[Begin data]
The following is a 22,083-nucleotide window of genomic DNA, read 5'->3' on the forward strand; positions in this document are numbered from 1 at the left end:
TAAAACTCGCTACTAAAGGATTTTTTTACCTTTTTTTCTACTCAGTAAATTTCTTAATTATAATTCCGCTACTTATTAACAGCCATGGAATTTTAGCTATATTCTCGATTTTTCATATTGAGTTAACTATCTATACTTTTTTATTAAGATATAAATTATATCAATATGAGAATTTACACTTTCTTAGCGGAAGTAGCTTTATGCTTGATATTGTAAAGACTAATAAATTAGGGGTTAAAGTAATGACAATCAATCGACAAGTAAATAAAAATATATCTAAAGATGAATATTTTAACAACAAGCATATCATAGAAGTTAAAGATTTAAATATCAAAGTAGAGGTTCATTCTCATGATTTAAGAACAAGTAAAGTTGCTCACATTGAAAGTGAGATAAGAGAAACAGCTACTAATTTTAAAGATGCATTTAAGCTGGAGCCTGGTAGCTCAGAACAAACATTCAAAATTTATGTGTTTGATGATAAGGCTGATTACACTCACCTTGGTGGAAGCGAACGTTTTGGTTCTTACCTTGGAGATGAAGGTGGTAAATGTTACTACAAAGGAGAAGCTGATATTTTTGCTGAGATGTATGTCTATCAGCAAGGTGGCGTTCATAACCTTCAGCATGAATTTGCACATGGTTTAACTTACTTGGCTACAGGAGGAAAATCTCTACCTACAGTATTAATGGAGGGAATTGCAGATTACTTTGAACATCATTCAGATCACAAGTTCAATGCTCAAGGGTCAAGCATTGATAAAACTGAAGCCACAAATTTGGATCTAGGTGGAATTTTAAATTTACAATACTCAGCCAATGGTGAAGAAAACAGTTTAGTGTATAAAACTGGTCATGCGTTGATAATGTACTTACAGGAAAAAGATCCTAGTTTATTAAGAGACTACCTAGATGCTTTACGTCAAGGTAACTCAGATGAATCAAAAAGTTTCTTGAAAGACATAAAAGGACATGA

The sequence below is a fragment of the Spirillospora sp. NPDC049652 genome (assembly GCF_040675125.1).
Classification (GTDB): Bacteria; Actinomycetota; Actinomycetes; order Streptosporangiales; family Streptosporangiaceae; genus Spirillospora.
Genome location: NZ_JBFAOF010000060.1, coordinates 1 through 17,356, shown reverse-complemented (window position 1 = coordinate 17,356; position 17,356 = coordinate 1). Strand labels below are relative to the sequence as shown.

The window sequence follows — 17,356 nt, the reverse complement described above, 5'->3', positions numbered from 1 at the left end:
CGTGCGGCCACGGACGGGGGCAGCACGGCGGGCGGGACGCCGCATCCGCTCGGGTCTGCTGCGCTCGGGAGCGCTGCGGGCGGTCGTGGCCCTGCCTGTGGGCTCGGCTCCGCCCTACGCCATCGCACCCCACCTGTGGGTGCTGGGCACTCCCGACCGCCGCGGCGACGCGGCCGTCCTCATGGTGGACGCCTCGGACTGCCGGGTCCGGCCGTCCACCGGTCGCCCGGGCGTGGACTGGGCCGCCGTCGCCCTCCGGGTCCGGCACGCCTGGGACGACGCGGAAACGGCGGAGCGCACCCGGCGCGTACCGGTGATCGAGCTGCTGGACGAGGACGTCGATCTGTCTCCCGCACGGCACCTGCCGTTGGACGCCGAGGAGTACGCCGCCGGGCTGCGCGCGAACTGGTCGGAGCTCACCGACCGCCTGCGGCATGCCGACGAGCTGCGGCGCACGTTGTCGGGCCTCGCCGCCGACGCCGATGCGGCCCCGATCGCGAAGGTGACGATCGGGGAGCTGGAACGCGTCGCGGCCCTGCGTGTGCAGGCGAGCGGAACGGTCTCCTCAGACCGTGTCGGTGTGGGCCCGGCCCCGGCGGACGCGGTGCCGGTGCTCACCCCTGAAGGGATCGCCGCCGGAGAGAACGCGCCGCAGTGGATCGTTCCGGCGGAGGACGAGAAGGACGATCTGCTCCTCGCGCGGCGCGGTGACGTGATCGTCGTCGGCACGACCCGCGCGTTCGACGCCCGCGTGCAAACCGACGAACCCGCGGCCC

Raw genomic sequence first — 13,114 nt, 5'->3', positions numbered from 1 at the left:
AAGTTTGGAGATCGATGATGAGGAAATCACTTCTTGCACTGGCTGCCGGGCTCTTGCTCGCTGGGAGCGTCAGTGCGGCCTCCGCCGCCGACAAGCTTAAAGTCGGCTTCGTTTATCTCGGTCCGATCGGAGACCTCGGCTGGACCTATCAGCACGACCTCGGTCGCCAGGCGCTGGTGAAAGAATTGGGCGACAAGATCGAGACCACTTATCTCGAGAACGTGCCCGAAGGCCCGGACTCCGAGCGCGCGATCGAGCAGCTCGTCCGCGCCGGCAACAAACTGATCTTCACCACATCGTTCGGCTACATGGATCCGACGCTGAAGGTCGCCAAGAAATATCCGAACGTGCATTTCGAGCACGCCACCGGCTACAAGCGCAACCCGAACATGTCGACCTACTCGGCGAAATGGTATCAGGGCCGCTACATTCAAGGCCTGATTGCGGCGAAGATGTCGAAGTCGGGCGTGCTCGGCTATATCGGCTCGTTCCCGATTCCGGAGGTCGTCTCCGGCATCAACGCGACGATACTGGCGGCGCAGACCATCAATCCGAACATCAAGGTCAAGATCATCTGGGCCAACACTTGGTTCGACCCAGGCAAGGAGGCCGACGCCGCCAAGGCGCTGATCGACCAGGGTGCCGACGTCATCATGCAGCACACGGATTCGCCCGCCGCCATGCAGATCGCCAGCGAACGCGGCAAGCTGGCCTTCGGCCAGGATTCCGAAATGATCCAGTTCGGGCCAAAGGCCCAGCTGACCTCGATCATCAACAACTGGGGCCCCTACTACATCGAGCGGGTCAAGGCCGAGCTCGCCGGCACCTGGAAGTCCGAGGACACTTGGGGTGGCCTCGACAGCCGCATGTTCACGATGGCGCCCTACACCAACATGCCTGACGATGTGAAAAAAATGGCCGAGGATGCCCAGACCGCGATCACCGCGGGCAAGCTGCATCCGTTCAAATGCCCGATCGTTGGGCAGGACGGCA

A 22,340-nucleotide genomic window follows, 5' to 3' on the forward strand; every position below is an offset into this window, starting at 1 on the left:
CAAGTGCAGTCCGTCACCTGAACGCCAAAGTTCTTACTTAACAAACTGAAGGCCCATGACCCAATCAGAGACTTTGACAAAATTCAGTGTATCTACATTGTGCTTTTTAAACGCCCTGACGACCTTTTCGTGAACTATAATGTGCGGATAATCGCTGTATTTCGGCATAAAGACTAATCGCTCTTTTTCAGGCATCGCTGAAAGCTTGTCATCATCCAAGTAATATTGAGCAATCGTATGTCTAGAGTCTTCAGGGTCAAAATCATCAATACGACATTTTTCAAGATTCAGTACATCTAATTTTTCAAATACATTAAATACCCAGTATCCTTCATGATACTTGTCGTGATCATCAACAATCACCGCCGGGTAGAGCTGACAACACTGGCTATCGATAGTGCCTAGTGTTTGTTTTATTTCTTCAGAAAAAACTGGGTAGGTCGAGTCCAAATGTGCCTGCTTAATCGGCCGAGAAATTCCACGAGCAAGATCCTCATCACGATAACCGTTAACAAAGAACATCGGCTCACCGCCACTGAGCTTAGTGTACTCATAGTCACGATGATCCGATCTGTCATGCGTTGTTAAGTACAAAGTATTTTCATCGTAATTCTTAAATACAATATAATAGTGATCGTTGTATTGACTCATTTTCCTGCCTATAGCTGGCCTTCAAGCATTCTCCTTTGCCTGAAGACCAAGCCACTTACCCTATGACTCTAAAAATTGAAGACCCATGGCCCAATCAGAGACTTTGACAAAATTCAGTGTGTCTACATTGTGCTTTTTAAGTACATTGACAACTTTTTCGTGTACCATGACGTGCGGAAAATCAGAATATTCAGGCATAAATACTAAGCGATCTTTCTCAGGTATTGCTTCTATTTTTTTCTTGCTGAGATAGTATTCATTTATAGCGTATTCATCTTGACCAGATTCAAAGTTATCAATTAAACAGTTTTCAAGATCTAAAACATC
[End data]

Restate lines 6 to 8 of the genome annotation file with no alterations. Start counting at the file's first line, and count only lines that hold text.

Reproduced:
The window sequence follows — 17,356 nt, the reverse complement described above, 5'->3', positions numbered from 1 at the left end:
CGTGCGGCCACGGACGGGGGCAGCACGGCGGGCGGGACGCCGCATCCGCTCGGGTCTGCTGCGCTCGGGAGCGCTGCGGGCGGTCGTGGCCCTGCCTGTGGGCTCGGCTCCGCCCTACGCCATCGCACCCCACCTGTGGGTGCTGGGCACTCCCGACCGCCGCGGCGACGCGGCCGTCCTCATGGTGGACGCCTCGGACTGCCGGGTCCGGCCGTCCACCGGTCGCCCGGGCGTGGACTGGGCCGCCGTCGCCCTCCGGGTCCGGCACGCCTGGGACGACGCGGAAACGGCGGAGCGCACCCGGCGCGTACCGGTGATCGAGCTGCTGGACGAGGACGTCGATCTGTCTCCCGCACGGCACCTGCCGTTGGACGCCGAGGAGTACGCCGCCGGGCTGCGCGCGAACTGGTCGGAGCTCACCGACCGCCTGCGGCATGCCGACGAGCTGCGGCGCACGTTGTCGGGCCTCGCCGCCGACGCCGATGCGGCCCCGATCGCGAAGGTGACGATCGGGGAGCTGGAACGCGTCGCGGCCCTGCGTGTGCAGGCGAGCGGAACGGTCTCCTCAGACCGTGTCGGTGTGGGCCCGGCCCCGGCGGACGCGGTGCCGGTGCTCACCCCTGAAGGGATCGCCGCCGGAGAGAACGCGCCGCAGTGGATCGTTCCGGCGGAGGACGAGAAGGACGATCTGCTCCTCGCGCGGCGCGGTGACGTGATCGTCGTCGGCACGACCCGCGCGTTCGACGCCCGCGTGCAAACCGACGAACCCGCGGCCC

Raw genomic sequence first — 13,114 nt, 5'->3', positions numbered from 1 at the left: